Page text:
FBMR - Cold Mountain
Film-Buff Movie Reviews

COLD MOUNTAIN (2003) ***

Set during the American Civil War, this is a story about two people who barely know each other, but have managed to connect on a level that most people never do, are separated by war, and long to be reunited. When Ada (Nicole Kidman) moves with her father, Reverend Monroe (Donald Sutherland) from Charlotte to Cold Mountain, North Carolina, she becomes drawn to Inman (Jude Law), a local carpenter and labourer. Inman has a habit of not talking very much, so Ada has to find ways to make him notice her, or speak to him. When the war is declared, Inman, along with the other young men from Cold Mountain, leaves to fight, but not before Ada gives him a book with her picture in it. They vow to wait for each other. They’d only had a few moments together, one kiss, but there is a bond, an intimate connection and they know they want to be with one another forever. Towards the end of the war, Inman is badly wounded and when he is read a letter from Ada who asks him to return to her and realizes that once healed he will be forced back to the front lines in a losing cause, he decides to desert. On his long and difficult journey he encounters a host of characters both friendly and not. Meanwhile, some of the men who weren’t able to go to war have taken it upon themselves to be cruel and vicious vigilantes; intimidating the townsfolk and hunting down deserters. Ada struggles with the farmhouse and the property until Ruby (Renée Zellweger) arrives to help.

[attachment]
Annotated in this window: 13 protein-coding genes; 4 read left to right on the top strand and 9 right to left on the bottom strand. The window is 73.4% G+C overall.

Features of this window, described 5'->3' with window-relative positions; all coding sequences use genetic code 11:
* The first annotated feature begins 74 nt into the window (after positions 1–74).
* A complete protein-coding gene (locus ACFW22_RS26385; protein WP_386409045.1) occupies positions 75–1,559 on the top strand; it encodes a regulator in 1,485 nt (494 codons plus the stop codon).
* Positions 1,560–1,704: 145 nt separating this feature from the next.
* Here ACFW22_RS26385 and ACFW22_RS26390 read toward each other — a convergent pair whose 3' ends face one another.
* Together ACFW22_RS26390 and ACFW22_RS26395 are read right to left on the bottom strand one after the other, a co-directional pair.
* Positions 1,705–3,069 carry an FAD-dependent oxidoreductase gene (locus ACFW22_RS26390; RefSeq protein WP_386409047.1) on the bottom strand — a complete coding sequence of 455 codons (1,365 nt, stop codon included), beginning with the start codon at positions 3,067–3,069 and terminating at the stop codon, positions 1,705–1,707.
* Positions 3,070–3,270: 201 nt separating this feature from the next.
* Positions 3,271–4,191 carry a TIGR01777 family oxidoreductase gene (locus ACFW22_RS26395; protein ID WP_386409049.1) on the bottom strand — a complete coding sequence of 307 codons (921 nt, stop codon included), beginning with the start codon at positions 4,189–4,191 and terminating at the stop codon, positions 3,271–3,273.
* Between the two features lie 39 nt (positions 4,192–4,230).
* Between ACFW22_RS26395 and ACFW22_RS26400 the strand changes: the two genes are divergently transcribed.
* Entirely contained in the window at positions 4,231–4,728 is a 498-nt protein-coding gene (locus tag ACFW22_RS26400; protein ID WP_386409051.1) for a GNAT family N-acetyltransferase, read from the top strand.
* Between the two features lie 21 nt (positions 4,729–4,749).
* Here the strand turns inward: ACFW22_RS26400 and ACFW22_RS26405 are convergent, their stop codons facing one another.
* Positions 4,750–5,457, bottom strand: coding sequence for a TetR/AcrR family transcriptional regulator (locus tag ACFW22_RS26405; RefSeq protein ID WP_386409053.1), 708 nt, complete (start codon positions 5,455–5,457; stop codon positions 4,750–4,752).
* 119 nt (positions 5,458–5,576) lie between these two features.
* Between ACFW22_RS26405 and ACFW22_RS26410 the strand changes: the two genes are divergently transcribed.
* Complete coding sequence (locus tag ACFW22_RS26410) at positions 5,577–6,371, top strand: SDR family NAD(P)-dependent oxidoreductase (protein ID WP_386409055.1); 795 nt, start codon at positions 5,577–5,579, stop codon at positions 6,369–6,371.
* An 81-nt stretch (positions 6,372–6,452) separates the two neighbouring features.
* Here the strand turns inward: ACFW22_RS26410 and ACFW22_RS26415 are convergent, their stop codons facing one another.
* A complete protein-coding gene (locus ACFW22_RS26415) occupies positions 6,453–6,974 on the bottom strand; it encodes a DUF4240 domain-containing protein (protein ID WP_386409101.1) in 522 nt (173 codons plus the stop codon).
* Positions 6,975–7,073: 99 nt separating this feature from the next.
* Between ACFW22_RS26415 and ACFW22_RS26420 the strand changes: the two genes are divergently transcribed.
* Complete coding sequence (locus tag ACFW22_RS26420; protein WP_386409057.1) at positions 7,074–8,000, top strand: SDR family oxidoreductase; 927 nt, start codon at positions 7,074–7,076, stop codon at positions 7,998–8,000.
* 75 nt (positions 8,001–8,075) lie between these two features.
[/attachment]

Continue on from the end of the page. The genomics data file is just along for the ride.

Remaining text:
As Inman travels, he meets a host of people. Some help him along his way, others betray him. Each time he meets someone new, the story takes a different turn. This film sometimes feels like a collection of little stories within a larger one. One of the characters Inman meets is Veasey (Philip Seymour Hoffman). And he’s a scene stealer. I don’t think I’ve ever seen a movie that Philip Seymour Hoffman’s been in where he hasn’t been great. He is one of film’s most under-recognized actors out there. His versatility at playing comedy, playing a pathetic loser, playing a nasty villain, playing a cynic, playing a rich snob is incredible. And again, he does a wonderful job in this film. Some other actors with important supporting roles include Natalie Portman, Giovanni Ribisi, and Kathy Baker.

The Civil War scenes are brutal and very graphic. The love is pure and true. The villains are nasty, hiss-at-the-screen evil. And as heart-wrenching and sometimes sad the story is, there are some funny moments thanks to great characters like Ruby.

This film is very well done. It’s a great bit of storytelling.